On those Sunday afternoons, the party began when his brothers, sister, and my cousins descended upon the house, everyone speaking Arabic energetically. My very southern grandmother escaping to the sunroom, the chaos and the Middle Eastern music she hated that sounded like nails on a chalkboard or sobbing depending on how you were feeling that day. I loved it. I learned how to make a great scotch and water, a high ball in those days, and served it round the table to my animated relatives smoking endless Pall Malls, discussing some wayward relative in the Old Country, or politics here and there.


My grandfather was the patriarch of our family, coming over from Lebanon to New York in 1914 at the age of fourteen, alone, to make his fortune importing Turkish and Persian rugs sold to the finest families across the North and South. After his business became prosperous, he moved his four brothers and three sisters to America. Later, leaving one brother and sister to run the store, he led the family to Texas, stopping in Virginia to drop off rugs already ordered, staying just long enough to find his blue-eyed red headed wife.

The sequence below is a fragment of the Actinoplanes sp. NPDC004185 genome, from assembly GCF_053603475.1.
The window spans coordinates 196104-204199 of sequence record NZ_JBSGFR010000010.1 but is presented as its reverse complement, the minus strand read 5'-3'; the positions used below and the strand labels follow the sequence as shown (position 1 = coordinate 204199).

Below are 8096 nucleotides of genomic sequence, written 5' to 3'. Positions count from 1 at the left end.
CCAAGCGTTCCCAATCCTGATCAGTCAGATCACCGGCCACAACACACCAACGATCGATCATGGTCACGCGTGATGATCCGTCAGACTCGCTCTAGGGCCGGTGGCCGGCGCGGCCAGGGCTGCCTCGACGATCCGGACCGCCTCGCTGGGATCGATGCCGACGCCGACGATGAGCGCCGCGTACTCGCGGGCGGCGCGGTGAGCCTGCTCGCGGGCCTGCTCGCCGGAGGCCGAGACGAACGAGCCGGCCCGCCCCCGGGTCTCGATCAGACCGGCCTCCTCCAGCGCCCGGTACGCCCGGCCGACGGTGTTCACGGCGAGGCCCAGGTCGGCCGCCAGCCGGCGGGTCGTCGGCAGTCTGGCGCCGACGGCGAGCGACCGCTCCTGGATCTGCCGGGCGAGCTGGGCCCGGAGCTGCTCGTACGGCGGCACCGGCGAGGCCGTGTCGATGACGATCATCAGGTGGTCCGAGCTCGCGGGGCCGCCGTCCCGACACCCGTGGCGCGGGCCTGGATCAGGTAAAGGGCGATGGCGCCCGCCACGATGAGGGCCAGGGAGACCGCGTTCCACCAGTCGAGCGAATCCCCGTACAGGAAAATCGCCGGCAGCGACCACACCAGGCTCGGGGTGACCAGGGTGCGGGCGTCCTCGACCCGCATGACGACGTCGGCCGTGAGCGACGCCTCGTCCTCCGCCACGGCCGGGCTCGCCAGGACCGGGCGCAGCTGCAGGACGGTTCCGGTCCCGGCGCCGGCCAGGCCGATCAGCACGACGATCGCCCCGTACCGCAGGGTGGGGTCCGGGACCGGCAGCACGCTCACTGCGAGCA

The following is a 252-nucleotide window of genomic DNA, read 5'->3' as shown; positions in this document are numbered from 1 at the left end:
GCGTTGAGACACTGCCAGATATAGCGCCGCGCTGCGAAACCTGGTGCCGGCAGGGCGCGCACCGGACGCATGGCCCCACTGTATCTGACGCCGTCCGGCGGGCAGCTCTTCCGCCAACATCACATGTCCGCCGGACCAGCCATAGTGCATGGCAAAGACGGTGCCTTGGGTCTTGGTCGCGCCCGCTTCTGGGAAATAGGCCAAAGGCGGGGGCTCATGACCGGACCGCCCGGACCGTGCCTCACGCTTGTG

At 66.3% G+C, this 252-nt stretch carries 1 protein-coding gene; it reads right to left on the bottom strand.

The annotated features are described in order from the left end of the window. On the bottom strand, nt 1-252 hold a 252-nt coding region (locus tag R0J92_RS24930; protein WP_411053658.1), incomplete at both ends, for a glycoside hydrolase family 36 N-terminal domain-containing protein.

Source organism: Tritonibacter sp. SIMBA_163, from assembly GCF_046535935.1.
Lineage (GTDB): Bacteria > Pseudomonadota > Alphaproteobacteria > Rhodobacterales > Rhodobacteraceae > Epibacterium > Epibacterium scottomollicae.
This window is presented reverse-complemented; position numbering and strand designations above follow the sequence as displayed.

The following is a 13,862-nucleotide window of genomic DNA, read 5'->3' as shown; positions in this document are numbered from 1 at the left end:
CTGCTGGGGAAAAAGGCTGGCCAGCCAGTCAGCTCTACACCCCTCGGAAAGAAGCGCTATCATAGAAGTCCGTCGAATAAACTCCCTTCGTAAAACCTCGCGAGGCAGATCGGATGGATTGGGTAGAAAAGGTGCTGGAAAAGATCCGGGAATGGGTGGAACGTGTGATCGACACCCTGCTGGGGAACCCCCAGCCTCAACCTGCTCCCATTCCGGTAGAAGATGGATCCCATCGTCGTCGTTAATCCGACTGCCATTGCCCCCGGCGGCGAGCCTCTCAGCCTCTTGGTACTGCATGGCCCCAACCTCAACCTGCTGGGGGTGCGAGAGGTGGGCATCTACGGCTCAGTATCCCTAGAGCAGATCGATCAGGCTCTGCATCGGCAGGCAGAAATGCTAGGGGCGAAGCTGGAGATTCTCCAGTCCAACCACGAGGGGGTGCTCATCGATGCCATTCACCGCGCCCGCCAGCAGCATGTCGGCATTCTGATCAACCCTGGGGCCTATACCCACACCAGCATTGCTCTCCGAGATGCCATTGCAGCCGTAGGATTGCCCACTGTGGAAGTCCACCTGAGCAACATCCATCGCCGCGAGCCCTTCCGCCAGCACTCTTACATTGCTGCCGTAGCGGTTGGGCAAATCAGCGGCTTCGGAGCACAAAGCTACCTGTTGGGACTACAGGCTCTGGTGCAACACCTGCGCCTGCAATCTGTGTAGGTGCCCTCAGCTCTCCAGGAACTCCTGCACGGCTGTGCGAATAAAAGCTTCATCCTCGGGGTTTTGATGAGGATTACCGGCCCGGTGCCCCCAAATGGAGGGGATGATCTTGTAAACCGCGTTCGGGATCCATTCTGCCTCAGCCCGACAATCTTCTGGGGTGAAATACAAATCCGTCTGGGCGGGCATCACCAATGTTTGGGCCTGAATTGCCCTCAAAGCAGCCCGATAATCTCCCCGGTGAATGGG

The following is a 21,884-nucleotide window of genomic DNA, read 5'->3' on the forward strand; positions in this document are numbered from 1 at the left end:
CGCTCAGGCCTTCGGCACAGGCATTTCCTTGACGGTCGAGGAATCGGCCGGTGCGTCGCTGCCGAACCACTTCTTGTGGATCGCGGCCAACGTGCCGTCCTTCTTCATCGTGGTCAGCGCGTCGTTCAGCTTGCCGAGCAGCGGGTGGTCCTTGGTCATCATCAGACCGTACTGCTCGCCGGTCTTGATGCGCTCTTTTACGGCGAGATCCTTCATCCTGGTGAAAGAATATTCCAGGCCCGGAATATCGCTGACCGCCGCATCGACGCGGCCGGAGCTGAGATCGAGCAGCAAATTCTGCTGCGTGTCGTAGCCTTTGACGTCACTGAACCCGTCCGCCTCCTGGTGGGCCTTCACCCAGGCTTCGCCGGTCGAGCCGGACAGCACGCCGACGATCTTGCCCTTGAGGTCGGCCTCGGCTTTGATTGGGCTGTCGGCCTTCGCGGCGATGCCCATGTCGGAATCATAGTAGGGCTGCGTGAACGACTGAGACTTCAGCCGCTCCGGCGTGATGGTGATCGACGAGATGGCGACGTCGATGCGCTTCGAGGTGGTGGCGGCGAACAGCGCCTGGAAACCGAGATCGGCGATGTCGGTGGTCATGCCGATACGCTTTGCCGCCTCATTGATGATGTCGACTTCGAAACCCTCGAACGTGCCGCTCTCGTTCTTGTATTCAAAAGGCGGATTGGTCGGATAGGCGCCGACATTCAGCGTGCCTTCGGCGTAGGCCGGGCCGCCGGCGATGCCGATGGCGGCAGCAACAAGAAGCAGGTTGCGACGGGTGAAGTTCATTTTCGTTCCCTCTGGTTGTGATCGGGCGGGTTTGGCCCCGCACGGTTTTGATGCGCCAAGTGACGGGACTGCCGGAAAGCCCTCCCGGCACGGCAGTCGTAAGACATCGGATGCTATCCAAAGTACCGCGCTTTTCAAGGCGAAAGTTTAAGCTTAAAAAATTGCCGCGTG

The story goes, he and one of his brothers were introduced to two young women while dining with clients. He took one look at her, and it was love at first sight. He wooed her with fine dinners and dancing, all the while painting a picture of a lavish life in the bustling city of Dallas. The third night he closed the deal, took her to her parents to pack, bade farewell, and never looked back. She, soft spoken and only eighteen compared to his dashing thirty-one. They remained married fifty years, raising two daughters, one with severe disabilities. He traveled a lot selling rugs, but when he was home, the music and food of the Middle East were the parenthesis that kept us together.

Early every Sunday without fail, my mother brought my brother and me to their house, something that we looked forward to all week. Like rambunctious puppies, we tumbled up white steps onto a wide veranda surrounded by ferns and Adirondack chairs with sunny yellow cushions, the opposite to the mysteries of our homeland. Though we’d never been, but had in the many stories told and in our dreams.